What are you into? Concerts? This weekend saw Our Lady Peace burn up the stage on a cool fall evening, and Sloan play during an unseasonably hot afternoon (so hot that I couldn’t stand the heat and had to escape to air conditioning). Or maybe Celtic Thunder was more your style, an Irish singing group that performed on Saturday night. Or maybe country, in which case Dwight Yoakam was in town on Sunday night.
Maybe you are into athletics? Well, then you could take part in the first City Centre McMurray Half Marathon or Terry Fox Run, both of which followed routes through the soon-to-be-revitalized downtown core.Maybe you are more into something personal, like your upcoming wedding? Well, then there was the Eternal Bliss Wedding Show, a showcase of all things wedding.
Maybe you are an early riser, and keen to connect with community? Well, then there was the Firefighter’s Pancake Breakfast, an annual event normally held earlier in the year but postponed this year due to the floods in the spring.And maybe you just wanted to learn more about what there is to do in this community, from arts to culture to volunteer to sport to leisure to recreation? Well, then there was Community Registration Day, where 83 groups came together in a trade-show style showcase to tell the public about what they do, and how the community can get involved.
And you know what? As soon as you read this you will probably think of something not on this list, because quite frankly there is so much going on these days that not only can I not remember it all I often don’t even know what it all is. I try to keep up but there is such an incredible thing happening here that keeping pace can be a challenge. And what is happening here is, in one word, community.Maybe in years past the refrain “there’s nothing to do in Fort McMurray” might have been accurate. Maybe it had some validity. But in the last few years I have seen the options for entertainment and leisure not just grow but skyrocket. I have seen the future, and the future is indeed a vibrant, energetic community that is involved, engaged and active. Except that this is no longer the future – because we are living “the future” right now. The future has arrived, and if anything confirmed it for me it was this past weekend when I had to pick and choose events, and in the end miss some I wanted to attend simply because there wasn’t enough time in the day.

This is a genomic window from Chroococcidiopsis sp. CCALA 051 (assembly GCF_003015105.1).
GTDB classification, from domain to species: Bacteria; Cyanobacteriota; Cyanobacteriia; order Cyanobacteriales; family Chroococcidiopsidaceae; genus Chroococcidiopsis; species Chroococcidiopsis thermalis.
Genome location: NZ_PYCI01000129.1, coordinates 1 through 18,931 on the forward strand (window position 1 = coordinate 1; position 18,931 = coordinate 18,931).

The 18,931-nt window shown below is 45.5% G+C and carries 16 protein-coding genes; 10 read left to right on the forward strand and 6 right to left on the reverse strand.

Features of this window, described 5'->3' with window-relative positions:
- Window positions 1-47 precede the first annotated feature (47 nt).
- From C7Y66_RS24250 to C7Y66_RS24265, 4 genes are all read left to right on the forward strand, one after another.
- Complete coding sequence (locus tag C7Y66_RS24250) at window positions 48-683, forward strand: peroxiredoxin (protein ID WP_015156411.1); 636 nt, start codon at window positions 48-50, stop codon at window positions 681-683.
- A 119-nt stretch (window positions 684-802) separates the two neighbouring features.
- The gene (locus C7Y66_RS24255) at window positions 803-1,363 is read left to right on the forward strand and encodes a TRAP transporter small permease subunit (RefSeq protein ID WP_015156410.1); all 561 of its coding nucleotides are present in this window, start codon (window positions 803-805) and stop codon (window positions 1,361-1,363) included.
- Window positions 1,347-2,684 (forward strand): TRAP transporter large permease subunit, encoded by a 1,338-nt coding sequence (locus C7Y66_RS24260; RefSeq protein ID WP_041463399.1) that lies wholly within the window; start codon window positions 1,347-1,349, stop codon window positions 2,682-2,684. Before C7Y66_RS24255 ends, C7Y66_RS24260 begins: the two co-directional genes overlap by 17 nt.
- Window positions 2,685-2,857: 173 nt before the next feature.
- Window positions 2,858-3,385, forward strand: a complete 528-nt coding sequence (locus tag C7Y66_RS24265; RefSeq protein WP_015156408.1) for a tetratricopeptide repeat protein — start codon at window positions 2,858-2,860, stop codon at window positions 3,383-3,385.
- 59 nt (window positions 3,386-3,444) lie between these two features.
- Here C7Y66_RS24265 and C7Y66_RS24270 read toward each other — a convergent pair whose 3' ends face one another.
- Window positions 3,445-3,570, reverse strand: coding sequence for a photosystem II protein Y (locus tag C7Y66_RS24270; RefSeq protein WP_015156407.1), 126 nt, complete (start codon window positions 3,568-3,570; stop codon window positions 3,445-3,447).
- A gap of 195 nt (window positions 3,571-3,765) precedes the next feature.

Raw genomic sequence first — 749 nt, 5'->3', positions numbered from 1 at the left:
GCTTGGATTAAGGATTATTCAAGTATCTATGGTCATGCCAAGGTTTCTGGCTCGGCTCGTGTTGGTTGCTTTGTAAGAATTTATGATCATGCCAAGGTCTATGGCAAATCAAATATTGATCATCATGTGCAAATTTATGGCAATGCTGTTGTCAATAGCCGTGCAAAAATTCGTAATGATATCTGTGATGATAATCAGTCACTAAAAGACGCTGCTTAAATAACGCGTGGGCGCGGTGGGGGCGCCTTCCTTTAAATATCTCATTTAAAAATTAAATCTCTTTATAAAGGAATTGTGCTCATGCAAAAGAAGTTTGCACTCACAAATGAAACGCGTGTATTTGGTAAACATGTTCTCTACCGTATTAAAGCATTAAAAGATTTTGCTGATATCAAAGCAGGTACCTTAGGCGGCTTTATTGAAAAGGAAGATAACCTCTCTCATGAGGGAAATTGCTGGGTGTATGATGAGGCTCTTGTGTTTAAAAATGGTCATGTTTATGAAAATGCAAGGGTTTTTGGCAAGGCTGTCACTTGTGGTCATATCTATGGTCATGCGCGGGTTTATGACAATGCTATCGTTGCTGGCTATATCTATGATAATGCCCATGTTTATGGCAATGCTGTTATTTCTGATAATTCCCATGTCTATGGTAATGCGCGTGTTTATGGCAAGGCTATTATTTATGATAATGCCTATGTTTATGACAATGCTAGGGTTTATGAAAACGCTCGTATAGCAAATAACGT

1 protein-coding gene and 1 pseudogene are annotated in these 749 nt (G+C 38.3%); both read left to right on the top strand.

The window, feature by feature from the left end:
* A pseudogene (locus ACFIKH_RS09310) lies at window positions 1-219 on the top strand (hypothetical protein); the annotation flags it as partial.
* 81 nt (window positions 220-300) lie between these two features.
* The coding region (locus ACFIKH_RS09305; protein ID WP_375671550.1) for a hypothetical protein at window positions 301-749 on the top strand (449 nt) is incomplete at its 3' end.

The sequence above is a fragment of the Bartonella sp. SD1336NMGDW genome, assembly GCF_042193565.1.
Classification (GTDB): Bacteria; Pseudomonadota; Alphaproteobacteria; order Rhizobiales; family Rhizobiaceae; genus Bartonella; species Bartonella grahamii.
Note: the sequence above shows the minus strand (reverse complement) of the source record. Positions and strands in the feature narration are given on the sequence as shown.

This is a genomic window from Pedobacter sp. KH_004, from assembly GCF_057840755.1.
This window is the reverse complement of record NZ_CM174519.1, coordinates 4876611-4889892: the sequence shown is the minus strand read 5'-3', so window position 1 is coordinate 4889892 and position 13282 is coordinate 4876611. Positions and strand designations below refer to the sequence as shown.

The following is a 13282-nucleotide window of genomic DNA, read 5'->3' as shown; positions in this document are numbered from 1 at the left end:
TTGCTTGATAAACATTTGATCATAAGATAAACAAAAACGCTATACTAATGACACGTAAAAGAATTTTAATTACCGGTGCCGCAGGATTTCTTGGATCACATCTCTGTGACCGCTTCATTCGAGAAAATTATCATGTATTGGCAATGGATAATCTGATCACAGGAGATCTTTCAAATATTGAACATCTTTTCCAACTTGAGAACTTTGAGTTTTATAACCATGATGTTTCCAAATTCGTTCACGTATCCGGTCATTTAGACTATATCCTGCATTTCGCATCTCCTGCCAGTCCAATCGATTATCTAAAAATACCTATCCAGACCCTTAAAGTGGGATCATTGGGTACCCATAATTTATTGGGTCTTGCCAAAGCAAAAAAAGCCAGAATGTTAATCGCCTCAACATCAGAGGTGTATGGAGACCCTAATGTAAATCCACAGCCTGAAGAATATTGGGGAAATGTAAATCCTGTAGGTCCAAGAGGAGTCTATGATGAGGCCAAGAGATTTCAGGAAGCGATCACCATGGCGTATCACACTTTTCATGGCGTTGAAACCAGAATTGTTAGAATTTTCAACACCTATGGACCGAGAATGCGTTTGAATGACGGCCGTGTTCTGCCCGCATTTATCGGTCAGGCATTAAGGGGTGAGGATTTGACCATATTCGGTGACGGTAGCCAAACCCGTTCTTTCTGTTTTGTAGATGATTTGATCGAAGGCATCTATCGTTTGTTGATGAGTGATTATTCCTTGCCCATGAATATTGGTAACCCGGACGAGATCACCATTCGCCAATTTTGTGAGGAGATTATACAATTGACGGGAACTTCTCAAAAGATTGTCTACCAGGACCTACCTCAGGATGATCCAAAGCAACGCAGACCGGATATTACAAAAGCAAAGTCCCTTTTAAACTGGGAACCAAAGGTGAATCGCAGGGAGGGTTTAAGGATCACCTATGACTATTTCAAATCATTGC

Recently a celebrity who shall remain nameless (he doesn’t need or deserve any more publicity by name in my blog, and I’ve taken to referring to him as ”he-who-must-not-be-named” in reference to a well known villain in a certain book series) called Fort McMurray “a wasteland”. I recognize he likely meant the oil sands (and even then more specifically the tailings ponds and mining areas, as the reclaimed areas like Wapisiw Lookout and Crane Lake hardly qualify as a wasteland), but because he used the name “Fort McMurray” as opposed to “the oil sands industrial sites” he made the miscalculation of appearing to include the general region in this description – and frankly you can argue what you will about the oil sands sites but he could not be more wrong about this community. All one had to do was attend one of the concerts or sporting events, the wedding show or the registration day, to see a community that is so far from being a “wasteland” that it is, in fact, the polar opposite. Far from being a wasteland this place is instead a heartland, where people invest their time and energy in an amazing variety of pursuits.I also want to recognize all those who create the events in this community – the organizers of marathons and Terry Fox runs, those who bring concerts to fields and arenas, the ones who support sport and athletic initiatives, and the private businesses who create events like wedding shows. Having been on the inside of some of these I know the amount of time, work, and effort that goes into them, and the reality is the people creating, organizing, sponsoring, and bringing these events to the public are members of our community, too. There are so many who do this both as a career and as a volunteerism, and those efforts deserve tremendous recognition because without them perhaps the refrain “there is nothing to do in Fort McMurray” would be true.
Once upon a time I would say to those who would complain that there is nothing to do in Fort McMurray that they simply weren’t looking hard enough. I’ve changed that now. My official response to that complaint is that they aren’t actually looking at all, and are at risk of being just as blind as the he-who-shall-not-be-named celebrity who showed an inability to actually see past preconceived notions and ideas. And just to make my point clear I will follow up my response with a healthy whack from my daytimer, likely rendering the complainant unconscious from the sheer weight of that book – because you see there isn’t “nothing to do in Fort McMurray”, there is everything to do in Fort McMurray, and this past weekend? We just proved it. This past weekend was the final death knell of "there's nothing to do in Fort McMurray" - and together as community we just wrote the obituary. And I don't think anyone will ever mourn the loss, either.